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Autore Topic: ENG - Folding bikes are just the ticket for space-conscious cyclists  (Letto 2517 volte)

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Offline NessunConfine

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Direttamente dagli Emirati

Even before The Jetsons planted the concept of a futuristic folding car that could be stored away under the work desk in our collective conscience, there were vehicle manufacturers applying the same mechanics to a more modest mode of transport.

The folding bicycle is often thought of as a modern invention, but they go back to the 19th century, when blueprints for the first portable versions were drawn up. The high price point has kept these nifty two-wheelers off the cycle track for years, but a recent surge in popularity worldwide has been fuelled by an increasingly cramped urban lifestyle. One of world’s leading manufacturers of folding bikes, the UK-based Brompton, produces 50,000 each year and is set to double the size of its factory to meet global demand by 2021. The company this year noted a strong demand for them in Asia and the United States.

With a resurgence of cycling for recreation and for commuting in the Emirates, more residents are seeing the value in investing in folding bikes to adapt to space constraints.

Abu Dhabi-resident Vijay Cowlagi replaced his conventional bicycle with a folding bike when he moved to a single-bedroom apartment with his wife seven years ago.

“We bought the bikes when not many people were aware of such bikes,” says the 39-year-old project manager who has a Galaxy folding bike, which is produced in Thailand. At the time the bikes were only being sold at Dragon Mart in Dubai.

“These bikes work in the city where space is an issue. We were in a one-bedroom apartment, so space was always limited at home,” he says.

“Also, parking a conventional bike is difficult. If you park them below the building they can get stolen or misused. The folding bike fits perfectly in the boot of the sedan.”

Cowlagi, who works in the oil and gas industry, uses it on work sites, as well.

“I have a job where we can’t take our cars to the main sites of the power plants, so I park my car at the main entrance and ­cycle,” he says.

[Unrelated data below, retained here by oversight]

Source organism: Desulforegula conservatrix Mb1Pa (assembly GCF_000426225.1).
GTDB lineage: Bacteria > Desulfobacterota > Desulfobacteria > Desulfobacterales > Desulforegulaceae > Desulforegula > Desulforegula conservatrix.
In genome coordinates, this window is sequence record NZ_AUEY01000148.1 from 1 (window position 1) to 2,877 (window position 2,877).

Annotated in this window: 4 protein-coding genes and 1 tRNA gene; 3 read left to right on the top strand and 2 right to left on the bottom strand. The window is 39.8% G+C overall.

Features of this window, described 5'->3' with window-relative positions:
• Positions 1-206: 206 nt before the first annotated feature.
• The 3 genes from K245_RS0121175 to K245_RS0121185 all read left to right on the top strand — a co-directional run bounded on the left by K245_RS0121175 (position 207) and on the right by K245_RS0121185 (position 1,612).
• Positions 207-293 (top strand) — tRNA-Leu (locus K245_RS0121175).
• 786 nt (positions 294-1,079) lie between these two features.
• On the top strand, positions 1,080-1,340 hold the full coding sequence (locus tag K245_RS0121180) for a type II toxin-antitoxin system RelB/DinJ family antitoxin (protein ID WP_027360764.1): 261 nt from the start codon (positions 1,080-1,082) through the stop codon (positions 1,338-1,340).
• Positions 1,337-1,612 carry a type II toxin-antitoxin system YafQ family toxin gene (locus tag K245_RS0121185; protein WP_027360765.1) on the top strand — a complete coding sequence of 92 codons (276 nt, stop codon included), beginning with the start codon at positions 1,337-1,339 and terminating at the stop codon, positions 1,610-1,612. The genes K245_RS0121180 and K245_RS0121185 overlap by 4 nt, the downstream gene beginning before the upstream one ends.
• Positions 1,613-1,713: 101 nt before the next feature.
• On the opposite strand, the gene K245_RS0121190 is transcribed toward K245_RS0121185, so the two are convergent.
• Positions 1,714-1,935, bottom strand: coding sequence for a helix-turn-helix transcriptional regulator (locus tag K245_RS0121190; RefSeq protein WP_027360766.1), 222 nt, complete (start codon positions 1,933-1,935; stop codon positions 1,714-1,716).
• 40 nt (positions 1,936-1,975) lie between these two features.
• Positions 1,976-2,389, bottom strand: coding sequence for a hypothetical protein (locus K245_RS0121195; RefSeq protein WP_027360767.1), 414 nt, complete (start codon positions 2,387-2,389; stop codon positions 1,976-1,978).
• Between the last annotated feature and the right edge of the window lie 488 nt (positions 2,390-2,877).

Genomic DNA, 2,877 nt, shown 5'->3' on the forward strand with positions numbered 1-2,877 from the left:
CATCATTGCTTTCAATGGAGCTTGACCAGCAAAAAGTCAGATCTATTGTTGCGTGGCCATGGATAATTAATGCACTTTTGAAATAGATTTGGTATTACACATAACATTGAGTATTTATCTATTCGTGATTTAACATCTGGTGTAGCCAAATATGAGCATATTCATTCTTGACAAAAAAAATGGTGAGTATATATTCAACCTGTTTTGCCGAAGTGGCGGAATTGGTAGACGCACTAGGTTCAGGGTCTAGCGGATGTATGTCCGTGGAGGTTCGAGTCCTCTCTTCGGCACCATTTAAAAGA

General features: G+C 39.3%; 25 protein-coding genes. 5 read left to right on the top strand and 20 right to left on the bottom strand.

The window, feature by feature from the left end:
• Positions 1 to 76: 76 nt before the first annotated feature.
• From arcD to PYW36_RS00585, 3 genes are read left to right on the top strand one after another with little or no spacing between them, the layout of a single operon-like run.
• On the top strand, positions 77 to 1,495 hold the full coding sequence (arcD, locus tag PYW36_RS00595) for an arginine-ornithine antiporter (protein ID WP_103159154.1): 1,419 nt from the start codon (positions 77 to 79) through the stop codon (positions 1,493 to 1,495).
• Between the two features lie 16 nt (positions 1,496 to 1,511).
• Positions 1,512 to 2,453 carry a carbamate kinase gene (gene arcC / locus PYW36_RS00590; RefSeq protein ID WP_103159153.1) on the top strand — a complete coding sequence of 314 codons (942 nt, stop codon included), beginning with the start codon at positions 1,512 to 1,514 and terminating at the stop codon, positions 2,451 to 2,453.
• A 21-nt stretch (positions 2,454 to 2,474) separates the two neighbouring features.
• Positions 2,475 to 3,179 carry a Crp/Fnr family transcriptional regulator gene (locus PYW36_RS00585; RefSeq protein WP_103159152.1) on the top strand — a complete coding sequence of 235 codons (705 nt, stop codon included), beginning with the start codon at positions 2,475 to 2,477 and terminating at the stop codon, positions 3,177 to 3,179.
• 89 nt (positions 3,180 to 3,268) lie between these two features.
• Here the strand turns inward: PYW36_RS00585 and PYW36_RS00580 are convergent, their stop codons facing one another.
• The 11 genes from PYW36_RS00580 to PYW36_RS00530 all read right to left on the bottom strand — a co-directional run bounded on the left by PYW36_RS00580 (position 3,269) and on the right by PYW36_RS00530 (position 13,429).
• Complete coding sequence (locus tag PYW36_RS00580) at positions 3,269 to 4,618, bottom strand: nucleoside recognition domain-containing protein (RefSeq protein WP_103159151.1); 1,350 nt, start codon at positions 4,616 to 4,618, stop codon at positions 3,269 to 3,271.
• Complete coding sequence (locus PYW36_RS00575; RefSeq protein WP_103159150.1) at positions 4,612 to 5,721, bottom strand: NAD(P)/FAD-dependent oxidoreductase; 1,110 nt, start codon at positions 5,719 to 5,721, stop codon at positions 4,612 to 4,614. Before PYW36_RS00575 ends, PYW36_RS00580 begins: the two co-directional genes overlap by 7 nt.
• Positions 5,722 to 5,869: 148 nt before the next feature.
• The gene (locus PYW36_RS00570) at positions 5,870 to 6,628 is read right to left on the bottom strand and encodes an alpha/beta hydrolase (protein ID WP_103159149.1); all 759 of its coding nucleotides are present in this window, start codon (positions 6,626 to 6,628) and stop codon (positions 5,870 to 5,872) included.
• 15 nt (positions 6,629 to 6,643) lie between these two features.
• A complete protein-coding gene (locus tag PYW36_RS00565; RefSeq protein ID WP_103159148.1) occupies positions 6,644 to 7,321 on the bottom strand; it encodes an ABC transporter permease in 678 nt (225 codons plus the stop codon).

People always enquire about the bike when he unfolds it during his rides along the Corniche.

“People are only now warming up to the idea of a folding bike and I’ve seen a lot more ­residents riding them in Abu Dhabi.”

To garner interest in folding bikes, Dubai-resident Moises Dacuycuy started the Folding Bike Society UAE Facebook page in 2011, when he purchased his first one, a handmade ­Brompton.

“I’ve had this for five years,” says the 42-year-old businessman, who had to import directly from the UK because there ­weren’t any distributors in the UAE back then.

“When I started the community, none of the shops were selling these bikes and we were ordering them online,” he says. “Now most shops stock them because the bikes are gaining popularity.”

Dacuycuy, who often rides at the Nad Al Sheba Cycle Park after hours, says it’s hassle-free for busy people on the go. He has two Bromptons stashed away in the back seat of his Jeep.

“You don’t even have to wear cycling gear, just a helmet is enough,” he says.

Anthony Bonzon, who works at Beyond A Bike shop in Dubai, says he carries the folding bike with him in the metro. “These bikes become so compact that you can put them away in the luggage compartment of public transport,” says the Sharjah resident. “A lot of them turn into trolleys so you can roll them around with your laptop bag on it. They are pretty light.”

Beyond A Bike is the exclusive distributor of Brompton and Tern folding bikes in the region. Other folding bikes that can be purchased in the UAE include Birdy, Dahon and Strida. Some bikes require only two folds to pack away.

Art director Bong Micu is a folding bikes enthusiast and says they are addictive. He has three different models: a customised Mini, a Brompton and a Strida.

“Either you want to buy several or you want to upgrade them,” he says. Micu says an improvement in technology and compactness has made these bikes a front runner in the consumer market.

“The components used are quite superior. The same material that is being used for road and racing bikes are now being fitted into folding bikes,” he says.

“We have more gear options and high-end tyre companies like Schwalbe are making 16-, 18- and 20-inch tyres for folding bikes, too.”

He says one of the biggest advancements has been the weight. “They are getting lighter with more lightweight and stronger material like titanium and carbon-fibre.”

Hummingbird, a new folding bike company from the UK, has started taking orders for the world’s lightest folding bike at 6.5kg, after successfully concluding a Kickstarter campaign this month.

Micu says a basic folding bike can be made lighter by swapping out bigger wheels and can be upgraded by adding a suspension fork, leather saddles and custom wood fenders.

Bike manufacturers have also created electric versions of the folding bike, although they are heavier.

Dacuycuy says a casual cyclist is often put off by the price of folding bikes, but they are sturdy investments that last for years when well-maintained. Prices for folding bikes begin at Dh1,000, which can be found at Dragon Mart, and go up to Dh25,000 for options made of carbon fibre.

“They are all good bikes. The price difference generally indicates innovative design and how lightweight they are.”


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« Ultima modifica: Gennaio 22, 2016, 01:52:48 pm by NessunConfine »
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